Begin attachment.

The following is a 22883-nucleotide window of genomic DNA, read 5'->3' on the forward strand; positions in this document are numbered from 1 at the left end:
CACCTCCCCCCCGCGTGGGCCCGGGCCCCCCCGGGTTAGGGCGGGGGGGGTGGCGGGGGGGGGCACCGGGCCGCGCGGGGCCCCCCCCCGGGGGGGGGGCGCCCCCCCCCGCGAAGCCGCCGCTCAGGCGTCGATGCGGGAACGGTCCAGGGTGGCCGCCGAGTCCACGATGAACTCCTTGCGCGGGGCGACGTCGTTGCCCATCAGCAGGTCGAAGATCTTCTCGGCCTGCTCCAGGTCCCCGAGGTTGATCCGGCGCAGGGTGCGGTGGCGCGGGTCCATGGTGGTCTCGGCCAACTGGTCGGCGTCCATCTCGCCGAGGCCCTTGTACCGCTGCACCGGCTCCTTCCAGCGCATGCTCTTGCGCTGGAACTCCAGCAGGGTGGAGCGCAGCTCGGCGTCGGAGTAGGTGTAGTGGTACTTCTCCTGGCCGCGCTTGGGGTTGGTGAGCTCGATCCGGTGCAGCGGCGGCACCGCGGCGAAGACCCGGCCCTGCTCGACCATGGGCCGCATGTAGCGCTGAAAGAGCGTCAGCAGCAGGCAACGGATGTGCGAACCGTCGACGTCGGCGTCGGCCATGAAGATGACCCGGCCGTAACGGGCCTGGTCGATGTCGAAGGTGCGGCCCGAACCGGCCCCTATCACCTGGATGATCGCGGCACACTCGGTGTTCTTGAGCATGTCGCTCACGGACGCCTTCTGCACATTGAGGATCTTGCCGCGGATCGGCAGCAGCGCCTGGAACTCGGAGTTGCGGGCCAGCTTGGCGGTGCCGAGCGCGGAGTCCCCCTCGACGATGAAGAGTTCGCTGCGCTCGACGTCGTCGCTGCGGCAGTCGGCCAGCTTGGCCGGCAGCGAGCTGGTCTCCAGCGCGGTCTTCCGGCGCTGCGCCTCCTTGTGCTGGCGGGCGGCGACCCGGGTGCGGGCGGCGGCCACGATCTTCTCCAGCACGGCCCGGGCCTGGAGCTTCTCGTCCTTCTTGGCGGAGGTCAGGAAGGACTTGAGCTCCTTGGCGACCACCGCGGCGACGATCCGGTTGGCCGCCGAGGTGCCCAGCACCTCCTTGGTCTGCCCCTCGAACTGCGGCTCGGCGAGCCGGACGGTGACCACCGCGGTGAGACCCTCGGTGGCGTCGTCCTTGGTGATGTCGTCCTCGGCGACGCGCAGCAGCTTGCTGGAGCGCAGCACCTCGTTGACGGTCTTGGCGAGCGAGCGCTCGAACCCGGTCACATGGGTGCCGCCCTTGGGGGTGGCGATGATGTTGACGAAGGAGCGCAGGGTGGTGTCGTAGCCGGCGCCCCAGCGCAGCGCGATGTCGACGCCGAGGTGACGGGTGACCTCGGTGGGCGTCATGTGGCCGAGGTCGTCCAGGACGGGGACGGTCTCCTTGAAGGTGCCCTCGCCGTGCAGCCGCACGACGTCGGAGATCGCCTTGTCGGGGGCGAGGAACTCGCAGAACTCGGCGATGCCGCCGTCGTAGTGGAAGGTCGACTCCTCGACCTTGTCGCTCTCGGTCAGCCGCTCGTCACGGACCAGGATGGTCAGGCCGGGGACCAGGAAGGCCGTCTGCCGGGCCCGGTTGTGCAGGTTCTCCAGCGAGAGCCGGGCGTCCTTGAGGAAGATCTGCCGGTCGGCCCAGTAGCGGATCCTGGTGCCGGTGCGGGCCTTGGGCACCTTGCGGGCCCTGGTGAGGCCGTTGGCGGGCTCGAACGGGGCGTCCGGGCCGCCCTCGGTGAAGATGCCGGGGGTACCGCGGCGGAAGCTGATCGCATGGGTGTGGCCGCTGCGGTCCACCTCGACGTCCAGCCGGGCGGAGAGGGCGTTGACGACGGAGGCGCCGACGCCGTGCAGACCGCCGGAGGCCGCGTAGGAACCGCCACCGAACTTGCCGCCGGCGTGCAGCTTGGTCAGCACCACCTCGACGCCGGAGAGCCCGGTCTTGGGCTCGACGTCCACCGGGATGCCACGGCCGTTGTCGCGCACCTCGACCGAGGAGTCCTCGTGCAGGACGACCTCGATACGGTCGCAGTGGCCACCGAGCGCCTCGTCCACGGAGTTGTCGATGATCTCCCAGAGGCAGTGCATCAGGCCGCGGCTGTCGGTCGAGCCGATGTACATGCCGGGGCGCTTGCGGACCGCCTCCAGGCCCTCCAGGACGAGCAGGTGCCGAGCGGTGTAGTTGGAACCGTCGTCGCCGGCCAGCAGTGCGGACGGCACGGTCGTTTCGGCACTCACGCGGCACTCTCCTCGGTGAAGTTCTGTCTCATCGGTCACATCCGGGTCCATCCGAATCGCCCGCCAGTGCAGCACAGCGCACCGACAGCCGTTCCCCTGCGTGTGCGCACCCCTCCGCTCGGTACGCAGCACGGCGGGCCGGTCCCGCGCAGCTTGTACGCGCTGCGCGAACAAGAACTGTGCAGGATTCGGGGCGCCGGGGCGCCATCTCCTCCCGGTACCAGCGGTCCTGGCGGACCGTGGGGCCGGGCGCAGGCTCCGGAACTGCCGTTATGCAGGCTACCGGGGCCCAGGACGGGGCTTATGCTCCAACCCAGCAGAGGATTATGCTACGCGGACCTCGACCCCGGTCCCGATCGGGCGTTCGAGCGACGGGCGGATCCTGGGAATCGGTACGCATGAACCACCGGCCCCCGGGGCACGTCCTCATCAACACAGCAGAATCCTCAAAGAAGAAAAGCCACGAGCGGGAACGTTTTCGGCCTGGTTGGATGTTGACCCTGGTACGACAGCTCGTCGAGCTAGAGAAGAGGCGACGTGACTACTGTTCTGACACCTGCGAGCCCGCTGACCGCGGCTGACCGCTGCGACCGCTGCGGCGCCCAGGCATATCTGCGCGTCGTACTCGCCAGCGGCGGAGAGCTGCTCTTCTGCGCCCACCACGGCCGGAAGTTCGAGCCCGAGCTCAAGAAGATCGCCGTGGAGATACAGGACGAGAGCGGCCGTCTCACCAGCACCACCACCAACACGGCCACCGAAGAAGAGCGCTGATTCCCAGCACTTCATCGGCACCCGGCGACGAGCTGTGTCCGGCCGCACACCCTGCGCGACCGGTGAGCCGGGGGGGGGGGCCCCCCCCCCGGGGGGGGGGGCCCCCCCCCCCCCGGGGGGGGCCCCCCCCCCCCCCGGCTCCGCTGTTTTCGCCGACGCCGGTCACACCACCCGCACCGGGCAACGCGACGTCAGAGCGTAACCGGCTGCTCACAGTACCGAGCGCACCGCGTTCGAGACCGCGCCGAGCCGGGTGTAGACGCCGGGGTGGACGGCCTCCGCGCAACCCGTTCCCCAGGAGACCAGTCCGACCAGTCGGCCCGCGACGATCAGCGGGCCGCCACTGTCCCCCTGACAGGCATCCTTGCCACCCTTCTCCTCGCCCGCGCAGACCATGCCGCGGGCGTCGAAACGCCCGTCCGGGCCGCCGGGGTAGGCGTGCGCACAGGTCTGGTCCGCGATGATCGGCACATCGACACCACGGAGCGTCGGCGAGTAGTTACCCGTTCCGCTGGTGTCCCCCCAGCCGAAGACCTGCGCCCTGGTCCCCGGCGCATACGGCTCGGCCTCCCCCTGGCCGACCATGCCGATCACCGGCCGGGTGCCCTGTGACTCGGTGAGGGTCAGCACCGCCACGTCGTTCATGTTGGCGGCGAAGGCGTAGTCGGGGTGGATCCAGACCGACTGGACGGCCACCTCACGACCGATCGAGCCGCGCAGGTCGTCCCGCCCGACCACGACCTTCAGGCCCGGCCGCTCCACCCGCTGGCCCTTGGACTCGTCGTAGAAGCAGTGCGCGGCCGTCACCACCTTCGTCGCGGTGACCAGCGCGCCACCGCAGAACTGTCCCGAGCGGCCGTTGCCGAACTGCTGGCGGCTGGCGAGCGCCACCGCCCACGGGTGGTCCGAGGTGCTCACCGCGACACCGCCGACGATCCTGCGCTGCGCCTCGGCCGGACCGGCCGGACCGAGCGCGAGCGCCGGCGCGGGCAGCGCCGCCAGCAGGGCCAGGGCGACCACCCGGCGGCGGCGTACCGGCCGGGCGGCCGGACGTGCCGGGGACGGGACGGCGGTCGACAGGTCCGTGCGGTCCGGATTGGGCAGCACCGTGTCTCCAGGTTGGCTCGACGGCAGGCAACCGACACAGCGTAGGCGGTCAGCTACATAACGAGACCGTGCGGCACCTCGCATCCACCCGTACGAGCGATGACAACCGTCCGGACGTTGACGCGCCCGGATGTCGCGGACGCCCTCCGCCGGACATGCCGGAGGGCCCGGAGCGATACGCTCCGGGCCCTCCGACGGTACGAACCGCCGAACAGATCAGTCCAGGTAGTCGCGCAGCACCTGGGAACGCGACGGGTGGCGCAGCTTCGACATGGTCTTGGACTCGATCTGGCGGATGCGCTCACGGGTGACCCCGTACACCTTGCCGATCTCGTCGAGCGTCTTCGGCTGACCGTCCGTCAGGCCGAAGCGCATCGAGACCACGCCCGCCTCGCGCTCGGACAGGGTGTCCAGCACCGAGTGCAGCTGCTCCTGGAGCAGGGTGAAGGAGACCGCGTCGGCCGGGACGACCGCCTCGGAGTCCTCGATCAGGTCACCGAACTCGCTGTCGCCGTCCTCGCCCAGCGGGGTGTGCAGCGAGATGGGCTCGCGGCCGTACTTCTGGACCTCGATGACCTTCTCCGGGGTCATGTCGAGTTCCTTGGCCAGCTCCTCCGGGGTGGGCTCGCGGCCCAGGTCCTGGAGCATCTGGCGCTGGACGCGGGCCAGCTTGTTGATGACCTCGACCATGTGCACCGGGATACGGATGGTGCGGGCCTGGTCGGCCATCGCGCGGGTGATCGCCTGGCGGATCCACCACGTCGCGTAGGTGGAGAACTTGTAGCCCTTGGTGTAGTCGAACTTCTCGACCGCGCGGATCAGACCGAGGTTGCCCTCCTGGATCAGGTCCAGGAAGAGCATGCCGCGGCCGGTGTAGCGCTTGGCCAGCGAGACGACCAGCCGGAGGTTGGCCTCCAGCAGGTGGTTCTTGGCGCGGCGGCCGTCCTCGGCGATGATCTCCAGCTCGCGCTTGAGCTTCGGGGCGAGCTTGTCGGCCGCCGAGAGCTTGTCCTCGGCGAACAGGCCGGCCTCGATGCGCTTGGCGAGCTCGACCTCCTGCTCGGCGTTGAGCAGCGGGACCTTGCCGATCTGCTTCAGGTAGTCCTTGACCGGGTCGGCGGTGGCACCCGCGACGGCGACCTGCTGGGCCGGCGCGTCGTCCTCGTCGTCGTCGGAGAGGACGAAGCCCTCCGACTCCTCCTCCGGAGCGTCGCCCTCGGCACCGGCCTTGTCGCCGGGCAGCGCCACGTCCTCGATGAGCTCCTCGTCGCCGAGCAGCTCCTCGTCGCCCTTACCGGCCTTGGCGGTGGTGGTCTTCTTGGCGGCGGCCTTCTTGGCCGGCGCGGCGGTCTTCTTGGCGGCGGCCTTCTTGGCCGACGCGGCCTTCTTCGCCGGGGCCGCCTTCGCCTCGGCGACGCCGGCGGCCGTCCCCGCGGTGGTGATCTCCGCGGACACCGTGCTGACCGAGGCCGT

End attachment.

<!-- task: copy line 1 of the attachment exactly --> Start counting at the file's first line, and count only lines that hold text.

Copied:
The following is a 22883-nucleotide window of genomic DNA, read 5'->3' on the forward strand; positions in this document are numbered from 1 at the left end: